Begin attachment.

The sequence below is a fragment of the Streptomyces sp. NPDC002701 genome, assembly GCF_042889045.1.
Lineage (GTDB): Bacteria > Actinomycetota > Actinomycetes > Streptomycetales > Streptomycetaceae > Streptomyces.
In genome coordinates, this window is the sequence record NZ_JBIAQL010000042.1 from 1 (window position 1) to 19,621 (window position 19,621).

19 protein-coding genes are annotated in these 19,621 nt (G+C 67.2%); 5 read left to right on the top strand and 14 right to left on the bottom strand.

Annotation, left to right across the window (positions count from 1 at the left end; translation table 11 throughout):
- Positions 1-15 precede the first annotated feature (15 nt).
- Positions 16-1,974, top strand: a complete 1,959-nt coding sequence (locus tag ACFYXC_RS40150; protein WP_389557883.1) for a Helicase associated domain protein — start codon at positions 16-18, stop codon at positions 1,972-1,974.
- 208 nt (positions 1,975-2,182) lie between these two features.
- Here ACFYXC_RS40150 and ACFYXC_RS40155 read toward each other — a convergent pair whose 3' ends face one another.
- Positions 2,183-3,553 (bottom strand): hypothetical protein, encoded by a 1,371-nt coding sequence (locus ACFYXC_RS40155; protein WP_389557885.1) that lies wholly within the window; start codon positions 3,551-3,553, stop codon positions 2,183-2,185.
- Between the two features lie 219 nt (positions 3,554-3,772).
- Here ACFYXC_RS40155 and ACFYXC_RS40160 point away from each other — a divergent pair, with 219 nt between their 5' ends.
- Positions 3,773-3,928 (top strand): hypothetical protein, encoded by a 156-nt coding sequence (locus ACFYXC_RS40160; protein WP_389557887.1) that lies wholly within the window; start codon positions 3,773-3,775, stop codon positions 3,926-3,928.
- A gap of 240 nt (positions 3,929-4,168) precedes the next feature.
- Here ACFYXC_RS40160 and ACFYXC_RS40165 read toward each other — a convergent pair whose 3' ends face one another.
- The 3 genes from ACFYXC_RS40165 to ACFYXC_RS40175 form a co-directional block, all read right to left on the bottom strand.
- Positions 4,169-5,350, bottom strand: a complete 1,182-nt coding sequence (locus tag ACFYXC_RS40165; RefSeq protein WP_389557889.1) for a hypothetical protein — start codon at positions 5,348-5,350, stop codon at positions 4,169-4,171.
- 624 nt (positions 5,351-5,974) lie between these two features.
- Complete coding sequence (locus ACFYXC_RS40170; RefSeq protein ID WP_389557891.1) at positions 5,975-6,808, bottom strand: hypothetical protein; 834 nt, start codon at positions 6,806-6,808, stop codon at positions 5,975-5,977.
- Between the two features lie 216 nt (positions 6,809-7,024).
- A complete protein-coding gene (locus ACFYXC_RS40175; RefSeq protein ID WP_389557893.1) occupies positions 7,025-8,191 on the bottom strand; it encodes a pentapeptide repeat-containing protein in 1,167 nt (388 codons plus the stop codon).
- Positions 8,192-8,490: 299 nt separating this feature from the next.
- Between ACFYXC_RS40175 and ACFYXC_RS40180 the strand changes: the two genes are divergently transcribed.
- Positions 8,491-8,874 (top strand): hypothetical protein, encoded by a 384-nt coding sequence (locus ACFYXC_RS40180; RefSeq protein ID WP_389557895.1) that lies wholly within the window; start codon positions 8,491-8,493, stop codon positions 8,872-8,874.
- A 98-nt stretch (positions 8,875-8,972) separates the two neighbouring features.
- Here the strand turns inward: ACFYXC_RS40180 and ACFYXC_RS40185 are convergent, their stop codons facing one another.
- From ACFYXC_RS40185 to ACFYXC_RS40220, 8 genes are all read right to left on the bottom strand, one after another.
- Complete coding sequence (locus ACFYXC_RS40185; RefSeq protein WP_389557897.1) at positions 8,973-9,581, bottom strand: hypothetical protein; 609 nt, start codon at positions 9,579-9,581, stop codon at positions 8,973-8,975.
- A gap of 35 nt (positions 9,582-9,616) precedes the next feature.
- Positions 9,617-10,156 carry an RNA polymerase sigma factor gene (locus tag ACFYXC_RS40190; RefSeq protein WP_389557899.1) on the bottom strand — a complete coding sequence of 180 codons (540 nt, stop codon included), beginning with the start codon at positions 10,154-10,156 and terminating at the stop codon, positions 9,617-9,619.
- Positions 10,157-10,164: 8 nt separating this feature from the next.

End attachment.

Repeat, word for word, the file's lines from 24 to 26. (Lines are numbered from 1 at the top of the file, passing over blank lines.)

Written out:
- Positions 8,491-8,874 (top strand): hypothetical protein, encoded by a 384-nt coding sequence (locus ACFYXC_RS40180; RefSeq protein ID WP_389557895.1) that lies wholly within the window; start codon positions 8,491-8,493, stop codon positions 8,872-8,874.
- A 98-nt stretch (positions 8,875-8,972) separates the two neighbouring features.
- Here the strand turns inward: ACFYXC_RS40180 and ACFYXC_RS40185 are convergent, their stop codons facing one another.